Clause 6 defines the new duty on every housing authority to compile and maintain the register of HMOs. They can do that alone or combine with neighbouring authorities when they feel that that is appropriate. For instance, Brighton and Hove has thousands of HMOs, but neighbouring Adur has six. Clearly, Adur would not fancy setting up an administrative structure just to deal with six HMOs; it would wish to deal with them in conjunction with other authorities.
Clause 7 requires the Secretary of State, under the affirmative resolution procedure, to introduce by order the necessary provisions to replace those aspects of part XI of the 1985 Act that relate to HMO regulation with a new scheme of control provisions that will ensure compliance with the following important factors. Houses must be registered; the number of occupants must be defined; there must be specific energy conservation standards; furniture and furnishing must meet fire safety regulations; there must be safety certification for all electric and gas appliances; there must be satisfactory amenity standards; and there must be satisfactory arrangements for the management of the house. At the moment, all those aspects are, to say the least, patchily observed in the HMO sector.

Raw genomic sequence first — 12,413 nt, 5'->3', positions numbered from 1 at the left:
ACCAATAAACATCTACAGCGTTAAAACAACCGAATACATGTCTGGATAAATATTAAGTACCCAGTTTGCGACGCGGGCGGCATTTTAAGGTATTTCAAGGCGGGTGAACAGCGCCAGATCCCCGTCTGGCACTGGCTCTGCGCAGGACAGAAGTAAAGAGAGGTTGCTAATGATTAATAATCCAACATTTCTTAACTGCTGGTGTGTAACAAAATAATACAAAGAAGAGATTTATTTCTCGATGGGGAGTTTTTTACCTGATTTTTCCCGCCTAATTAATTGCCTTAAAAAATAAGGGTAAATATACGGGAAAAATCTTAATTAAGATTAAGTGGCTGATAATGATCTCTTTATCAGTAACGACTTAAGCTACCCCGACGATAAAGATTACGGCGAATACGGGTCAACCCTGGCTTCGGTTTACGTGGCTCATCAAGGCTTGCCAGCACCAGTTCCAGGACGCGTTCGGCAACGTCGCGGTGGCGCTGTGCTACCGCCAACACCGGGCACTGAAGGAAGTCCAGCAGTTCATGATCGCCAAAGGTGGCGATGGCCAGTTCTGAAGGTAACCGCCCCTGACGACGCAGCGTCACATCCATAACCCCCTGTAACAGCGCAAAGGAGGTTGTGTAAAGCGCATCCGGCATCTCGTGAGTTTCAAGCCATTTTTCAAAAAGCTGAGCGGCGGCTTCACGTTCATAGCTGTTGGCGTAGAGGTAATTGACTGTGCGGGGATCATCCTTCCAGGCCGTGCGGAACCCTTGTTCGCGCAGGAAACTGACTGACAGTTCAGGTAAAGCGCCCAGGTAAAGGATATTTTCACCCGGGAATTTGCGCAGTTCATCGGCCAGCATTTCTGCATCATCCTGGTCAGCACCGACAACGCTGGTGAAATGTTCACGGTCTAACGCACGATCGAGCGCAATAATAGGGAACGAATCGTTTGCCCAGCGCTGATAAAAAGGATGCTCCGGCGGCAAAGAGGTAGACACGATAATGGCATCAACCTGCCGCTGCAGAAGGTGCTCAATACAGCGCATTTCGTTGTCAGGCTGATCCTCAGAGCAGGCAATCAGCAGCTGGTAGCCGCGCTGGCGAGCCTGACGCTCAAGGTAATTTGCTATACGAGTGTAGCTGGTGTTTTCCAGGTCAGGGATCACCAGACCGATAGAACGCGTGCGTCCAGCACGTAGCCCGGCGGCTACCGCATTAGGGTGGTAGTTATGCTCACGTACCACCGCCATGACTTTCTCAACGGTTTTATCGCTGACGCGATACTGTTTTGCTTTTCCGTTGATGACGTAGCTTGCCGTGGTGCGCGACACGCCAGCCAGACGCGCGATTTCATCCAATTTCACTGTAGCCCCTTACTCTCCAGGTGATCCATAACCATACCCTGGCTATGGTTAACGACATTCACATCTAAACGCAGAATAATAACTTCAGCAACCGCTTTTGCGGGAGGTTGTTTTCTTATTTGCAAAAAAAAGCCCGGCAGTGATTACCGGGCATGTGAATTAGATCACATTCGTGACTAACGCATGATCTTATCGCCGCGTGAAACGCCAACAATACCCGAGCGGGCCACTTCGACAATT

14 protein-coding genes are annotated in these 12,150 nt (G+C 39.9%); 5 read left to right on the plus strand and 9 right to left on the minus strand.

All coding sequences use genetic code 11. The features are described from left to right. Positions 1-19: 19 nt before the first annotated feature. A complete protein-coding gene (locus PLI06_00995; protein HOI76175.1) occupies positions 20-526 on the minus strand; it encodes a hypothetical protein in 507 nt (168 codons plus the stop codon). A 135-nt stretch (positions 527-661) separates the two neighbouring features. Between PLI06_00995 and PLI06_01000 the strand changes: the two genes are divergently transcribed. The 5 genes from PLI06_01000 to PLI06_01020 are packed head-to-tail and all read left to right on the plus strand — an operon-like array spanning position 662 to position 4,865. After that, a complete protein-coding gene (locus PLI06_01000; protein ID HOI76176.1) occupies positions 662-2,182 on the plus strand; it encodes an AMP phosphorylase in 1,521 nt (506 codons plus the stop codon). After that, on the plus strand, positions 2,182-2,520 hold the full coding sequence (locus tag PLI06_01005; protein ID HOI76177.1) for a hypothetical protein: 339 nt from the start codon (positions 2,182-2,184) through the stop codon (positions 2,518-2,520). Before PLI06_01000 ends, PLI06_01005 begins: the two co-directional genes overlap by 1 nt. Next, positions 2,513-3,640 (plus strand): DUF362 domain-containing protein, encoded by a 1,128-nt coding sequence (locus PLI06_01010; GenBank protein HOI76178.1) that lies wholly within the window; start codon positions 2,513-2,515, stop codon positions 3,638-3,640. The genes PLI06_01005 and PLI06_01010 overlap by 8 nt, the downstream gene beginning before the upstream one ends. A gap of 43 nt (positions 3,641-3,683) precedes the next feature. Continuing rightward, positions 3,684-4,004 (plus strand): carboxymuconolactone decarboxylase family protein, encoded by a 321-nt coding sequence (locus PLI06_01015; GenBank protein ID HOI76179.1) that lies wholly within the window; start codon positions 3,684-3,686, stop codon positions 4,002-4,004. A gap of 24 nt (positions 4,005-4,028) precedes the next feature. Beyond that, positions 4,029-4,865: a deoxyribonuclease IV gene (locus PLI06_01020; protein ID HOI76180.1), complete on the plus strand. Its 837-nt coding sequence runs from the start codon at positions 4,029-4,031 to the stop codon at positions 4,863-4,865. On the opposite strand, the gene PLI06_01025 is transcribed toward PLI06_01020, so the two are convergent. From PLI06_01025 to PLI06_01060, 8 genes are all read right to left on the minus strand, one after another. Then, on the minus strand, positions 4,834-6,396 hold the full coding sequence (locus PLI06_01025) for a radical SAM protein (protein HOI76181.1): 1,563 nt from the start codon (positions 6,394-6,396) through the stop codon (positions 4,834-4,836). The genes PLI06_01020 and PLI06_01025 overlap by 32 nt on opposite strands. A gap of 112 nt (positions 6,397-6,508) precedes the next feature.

Clause 8 sets out a proposal for two tiers of registration. The first is mandatory and applies to HMOs occupied by more than four unrelated adults; it exempts from registration HMOs operated by local authorities or registered social landlords, to which the hon. Member for North Thanet (Mr. Gale) drew attention. The number is set at more than four to deal with the most problematic HMO sector. In the second tier of discretionary registration, local authorities will have the power, if they choose, to require registration of HMOs occupied by not more than four adults. However, that will be a matter for local authorities to decide.